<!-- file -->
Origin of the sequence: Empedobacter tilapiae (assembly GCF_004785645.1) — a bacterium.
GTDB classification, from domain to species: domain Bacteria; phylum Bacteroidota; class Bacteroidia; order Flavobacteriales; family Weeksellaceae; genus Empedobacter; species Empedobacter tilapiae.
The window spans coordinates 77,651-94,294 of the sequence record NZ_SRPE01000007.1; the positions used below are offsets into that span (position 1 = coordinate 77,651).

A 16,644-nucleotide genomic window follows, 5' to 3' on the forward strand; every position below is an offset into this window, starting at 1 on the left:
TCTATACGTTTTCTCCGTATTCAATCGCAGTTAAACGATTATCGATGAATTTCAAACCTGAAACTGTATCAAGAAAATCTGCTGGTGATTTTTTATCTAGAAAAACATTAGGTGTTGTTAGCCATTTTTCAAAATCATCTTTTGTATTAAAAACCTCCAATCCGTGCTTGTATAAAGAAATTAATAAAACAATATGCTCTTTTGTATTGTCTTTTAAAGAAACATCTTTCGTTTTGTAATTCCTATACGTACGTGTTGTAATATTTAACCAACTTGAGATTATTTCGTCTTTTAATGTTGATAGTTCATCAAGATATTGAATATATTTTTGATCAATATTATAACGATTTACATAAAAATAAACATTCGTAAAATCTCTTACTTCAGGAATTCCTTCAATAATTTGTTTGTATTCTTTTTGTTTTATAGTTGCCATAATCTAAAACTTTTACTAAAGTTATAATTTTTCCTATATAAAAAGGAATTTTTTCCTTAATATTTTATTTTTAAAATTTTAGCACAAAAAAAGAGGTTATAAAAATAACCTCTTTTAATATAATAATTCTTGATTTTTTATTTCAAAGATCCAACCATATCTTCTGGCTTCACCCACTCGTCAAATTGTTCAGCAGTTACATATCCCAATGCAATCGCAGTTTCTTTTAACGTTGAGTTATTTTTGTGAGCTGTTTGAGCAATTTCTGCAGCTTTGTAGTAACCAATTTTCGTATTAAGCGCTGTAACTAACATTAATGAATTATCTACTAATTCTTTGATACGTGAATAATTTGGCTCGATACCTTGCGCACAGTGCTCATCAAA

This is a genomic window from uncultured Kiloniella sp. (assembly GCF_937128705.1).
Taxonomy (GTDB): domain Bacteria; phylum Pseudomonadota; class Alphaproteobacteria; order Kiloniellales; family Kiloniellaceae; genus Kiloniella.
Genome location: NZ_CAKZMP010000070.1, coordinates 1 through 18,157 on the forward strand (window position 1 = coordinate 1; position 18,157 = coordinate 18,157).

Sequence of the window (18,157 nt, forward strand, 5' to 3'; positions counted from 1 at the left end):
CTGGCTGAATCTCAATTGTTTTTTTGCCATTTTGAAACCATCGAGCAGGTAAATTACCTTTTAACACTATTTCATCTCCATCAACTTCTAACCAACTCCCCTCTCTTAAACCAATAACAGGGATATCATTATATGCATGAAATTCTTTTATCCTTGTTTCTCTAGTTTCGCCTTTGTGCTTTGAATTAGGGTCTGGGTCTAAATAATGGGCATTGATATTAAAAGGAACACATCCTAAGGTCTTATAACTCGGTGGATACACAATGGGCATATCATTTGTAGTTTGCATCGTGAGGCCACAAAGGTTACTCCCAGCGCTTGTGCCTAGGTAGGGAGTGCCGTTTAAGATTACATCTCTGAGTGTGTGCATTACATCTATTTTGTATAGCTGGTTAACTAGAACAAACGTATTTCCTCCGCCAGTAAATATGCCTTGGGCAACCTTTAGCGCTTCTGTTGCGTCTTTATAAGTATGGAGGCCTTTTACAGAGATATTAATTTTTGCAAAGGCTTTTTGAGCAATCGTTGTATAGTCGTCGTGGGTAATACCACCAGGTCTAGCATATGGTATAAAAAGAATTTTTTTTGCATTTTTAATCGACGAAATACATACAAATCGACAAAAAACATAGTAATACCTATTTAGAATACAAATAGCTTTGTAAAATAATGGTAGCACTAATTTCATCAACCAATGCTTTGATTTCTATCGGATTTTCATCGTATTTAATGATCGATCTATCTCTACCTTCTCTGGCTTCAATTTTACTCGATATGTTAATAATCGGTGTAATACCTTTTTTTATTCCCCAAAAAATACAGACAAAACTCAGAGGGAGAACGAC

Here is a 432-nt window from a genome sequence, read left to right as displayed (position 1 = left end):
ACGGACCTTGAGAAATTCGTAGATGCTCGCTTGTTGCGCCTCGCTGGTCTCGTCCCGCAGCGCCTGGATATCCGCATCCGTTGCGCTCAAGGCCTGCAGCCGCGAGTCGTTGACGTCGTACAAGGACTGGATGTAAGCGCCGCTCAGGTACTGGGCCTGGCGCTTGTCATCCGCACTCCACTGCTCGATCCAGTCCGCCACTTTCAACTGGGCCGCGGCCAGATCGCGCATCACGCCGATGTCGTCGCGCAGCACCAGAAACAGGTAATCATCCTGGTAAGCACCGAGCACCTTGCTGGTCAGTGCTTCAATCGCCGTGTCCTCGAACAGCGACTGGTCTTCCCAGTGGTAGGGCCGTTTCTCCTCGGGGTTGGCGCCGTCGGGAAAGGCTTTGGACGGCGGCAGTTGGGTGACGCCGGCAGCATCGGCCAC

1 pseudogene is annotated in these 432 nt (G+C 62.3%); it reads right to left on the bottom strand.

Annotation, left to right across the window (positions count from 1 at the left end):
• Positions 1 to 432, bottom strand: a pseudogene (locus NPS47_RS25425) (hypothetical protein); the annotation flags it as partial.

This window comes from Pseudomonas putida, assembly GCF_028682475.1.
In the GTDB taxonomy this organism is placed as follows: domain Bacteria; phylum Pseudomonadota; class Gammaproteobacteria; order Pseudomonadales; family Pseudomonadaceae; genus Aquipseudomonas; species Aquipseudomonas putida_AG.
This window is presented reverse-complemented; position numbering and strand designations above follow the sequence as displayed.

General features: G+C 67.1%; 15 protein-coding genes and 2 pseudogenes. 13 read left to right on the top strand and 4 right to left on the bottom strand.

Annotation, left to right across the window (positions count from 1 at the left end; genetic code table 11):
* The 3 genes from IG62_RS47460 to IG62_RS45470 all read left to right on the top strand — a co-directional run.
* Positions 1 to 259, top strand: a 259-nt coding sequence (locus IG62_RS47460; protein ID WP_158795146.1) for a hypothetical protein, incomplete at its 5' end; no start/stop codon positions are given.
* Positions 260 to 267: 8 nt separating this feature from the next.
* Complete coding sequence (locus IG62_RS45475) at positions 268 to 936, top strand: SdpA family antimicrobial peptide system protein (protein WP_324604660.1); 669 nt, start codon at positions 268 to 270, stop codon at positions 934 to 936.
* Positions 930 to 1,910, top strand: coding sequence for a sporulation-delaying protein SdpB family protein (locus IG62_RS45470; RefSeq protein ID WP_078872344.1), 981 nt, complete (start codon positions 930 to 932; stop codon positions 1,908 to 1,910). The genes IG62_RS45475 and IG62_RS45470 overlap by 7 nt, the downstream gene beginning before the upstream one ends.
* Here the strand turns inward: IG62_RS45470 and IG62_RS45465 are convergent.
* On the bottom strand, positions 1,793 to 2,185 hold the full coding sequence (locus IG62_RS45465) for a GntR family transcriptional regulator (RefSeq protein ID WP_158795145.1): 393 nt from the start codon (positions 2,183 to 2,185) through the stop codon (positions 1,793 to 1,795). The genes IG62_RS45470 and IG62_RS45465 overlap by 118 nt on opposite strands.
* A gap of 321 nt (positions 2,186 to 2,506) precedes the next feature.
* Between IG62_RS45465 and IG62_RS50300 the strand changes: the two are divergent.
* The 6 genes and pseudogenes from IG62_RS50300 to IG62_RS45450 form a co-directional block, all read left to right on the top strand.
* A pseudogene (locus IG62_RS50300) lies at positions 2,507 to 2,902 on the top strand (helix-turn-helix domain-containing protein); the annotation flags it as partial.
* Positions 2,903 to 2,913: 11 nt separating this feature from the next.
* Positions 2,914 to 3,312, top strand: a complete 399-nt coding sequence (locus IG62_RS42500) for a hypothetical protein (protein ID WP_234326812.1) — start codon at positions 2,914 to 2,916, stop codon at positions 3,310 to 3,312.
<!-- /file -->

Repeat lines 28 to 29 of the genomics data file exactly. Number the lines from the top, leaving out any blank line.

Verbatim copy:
* A gap of 321 nt (positions 2,186 to 2,506) precedes the next feature.
* Between IG62_RS45465 and IG62_RS50300 the strand changes: the two are divergent.